How to protect your child’s skin and hair this Holi

playing Holi, Holi hair and skincare for children, safe Holi for kids, parenting, indian express, indian express news

Organic colours are not just safe for the skin but non-threatening to the environment as well. (Source: Getty/Thinkstock)

By Ghazal Alagh

Holi is one of the most exciting festivals for children. It's messy, colourful and involves some delicious sweets! Now that’s an unbeatable combination. But unfortunately, over the years, Holi has become the festival of chemicals, rather than colours. That has made parents so apprehensive, and rightly so, that they don’t allow kids to enjoy the festival in its full glory. The chemicals found in colours are hazardous to health and can cause allergies, brittle hair and skin rashes, among other issues. But that doesn’t mean that children should not be allowed to enjoy this colourful festival. Parents can take certain steps to ensure that the entire family can celebrate a fun-filled Holi.

Use natural colours

While it’s easy to say that we should avoid playing with colours, Holi without colours will not be the same, will it? Fortunately, there is a way to enjoy a colourful Holi without causing any harm to the skin. Organic colours are not just safe for the skin but non-threatening to the environment as well. Instead of buying them from the market, make them at home with your kids. Not only will this be a fun activity, it will be a great way for you to bond with them! For red colour, dry red hibiscus flowers until they are crisp and then grind them into fine powder. For yellow colour, simply blend organic turmeric powder with gram flour in 1:2 ratio.

ALSO READ | This Holi, treat your kids to these three healthy delicacies

Oil the skin and hair

The idea is to create a protective layer so that the chemicals don’t penetrate the skin. Use either mustard oil or coconut oil on the body. You can also apply petroleum jelly on the skin. For the hair, use coconut oil and make sure you apply it to the scalp as well. Besides oiling, the right clothing plays a vital role in protecting the skin from the harmful effects of chemicals. Children should wear clothes that cover the entire body to minimise contact with colours. Don’t forget to apply some sunscreen as well as it may be hot and sunny outside.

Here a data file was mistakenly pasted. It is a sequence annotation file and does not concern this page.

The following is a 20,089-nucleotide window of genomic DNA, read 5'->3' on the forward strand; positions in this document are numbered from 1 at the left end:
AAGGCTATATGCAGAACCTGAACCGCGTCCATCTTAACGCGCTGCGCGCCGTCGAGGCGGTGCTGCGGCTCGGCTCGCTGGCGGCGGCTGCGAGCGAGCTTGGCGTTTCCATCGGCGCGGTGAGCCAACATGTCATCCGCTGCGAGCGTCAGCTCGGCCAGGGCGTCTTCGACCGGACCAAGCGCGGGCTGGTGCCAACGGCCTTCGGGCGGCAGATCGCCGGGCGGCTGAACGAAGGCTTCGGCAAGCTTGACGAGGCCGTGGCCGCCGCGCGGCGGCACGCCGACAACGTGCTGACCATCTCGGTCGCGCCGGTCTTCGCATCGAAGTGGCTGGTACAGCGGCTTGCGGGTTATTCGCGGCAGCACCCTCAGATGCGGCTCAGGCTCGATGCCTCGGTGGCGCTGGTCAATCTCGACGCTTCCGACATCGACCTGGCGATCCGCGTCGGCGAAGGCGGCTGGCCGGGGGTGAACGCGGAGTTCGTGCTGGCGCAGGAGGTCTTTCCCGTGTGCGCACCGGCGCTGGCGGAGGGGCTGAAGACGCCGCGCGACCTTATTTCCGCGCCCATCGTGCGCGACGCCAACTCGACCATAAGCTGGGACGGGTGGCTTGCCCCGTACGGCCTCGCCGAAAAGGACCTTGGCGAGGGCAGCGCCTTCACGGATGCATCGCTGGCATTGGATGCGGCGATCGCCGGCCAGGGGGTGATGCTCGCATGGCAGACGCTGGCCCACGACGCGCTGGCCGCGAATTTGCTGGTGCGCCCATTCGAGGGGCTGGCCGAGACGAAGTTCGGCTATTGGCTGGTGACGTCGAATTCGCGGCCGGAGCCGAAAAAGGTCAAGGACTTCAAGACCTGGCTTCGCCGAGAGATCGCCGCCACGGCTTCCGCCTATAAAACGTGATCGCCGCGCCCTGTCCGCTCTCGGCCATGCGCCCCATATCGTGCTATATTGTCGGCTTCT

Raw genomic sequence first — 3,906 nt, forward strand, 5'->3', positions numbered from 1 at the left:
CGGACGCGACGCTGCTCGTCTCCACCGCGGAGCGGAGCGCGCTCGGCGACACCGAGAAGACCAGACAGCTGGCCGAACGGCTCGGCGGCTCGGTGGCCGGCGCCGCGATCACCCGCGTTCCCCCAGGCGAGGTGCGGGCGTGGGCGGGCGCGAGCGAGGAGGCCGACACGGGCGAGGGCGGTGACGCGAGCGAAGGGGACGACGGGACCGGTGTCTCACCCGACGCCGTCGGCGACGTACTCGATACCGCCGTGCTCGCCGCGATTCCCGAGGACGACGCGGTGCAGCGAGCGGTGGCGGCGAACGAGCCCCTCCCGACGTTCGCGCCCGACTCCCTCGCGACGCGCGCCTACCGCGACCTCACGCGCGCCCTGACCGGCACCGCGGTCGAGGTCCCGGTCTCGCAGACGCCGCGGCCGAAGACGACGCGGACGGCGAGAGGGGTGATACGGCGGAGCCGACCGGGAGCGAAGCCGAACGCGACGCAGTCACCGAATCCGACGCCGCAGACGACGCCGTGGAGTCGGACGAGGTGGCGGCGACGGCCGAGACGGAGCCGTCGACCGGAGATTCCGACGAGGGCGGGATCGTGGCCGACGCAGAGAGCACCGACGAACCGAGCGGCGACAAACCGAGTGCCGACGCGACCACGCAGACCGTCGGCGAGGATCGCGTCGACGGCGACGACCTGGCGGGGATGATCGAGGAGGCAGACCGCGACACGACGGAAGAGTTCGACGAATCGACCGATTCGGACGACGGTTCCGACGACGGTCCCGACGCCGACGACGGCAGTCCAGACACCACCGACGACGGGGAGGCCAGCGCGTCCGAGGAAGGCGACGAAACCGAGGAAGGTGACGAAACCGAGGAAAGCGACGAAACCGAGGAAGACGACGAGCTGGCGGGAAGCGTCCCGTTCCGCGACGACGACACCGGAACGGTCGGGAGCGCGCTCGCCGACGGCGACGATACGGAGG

playing Holi, Holi hair and skincare for children, safe Holi for kids, parenting, indian express, indian express news

It is important for you to set the right example for them. If they see you playing with metallic and other dangerous colours, they would want to do the same. (Source: Getty/Thinkstock)

Get creative

If you have younger children and prefer that they stay indoors on Holi, it doesn’t necessarily mean that they can’t have fun with colours. Try fun activities like toothbrush painting. It involves the use of colours without any harmful effect on their skin. Your toddler gets a chance to play with colours and make a mess, and that’s what Holi is all about! Or you could ask them make a DIY Holi T-shirt. Foster your child’s imagination and give her a chance to actually create something on her own.

Go eco-friendly

Water conservation and environment preservation is on everyone’s minds right now. Play Holi in an eco-friendly way without losing its true essence. Not only will your children stay safe, you will be able to teach them about the importance of water conservation. There are so many ways to celebrate an eco-friendly Holi. Make sweets with your kids. Give them simple tasks and get them involved in the cooking. Not only will you end up with yummy treats, it’s a great way of bonding with kids.

ALSO READ | Precautions against coronavirus for children going to school, parties or tuition

With the ongoing scare of Coronavirus, these simple home-based activities are the best way to keep your kids safe from sickness as well as the harmful effect of artificial colours.

Finally, it is important for you to set the right example for them. If they see you playing with metallic and other dangerous colours, they would want to do the same. Let them know about the long-term harmful effects of such colours and show them the alternatives. Also teach them the right etiquettes of playing Holi. They should be able to sternly say “No” if they are not comfortable with someone applying colours on them.

(The writer is Co-founder of Mamaearth)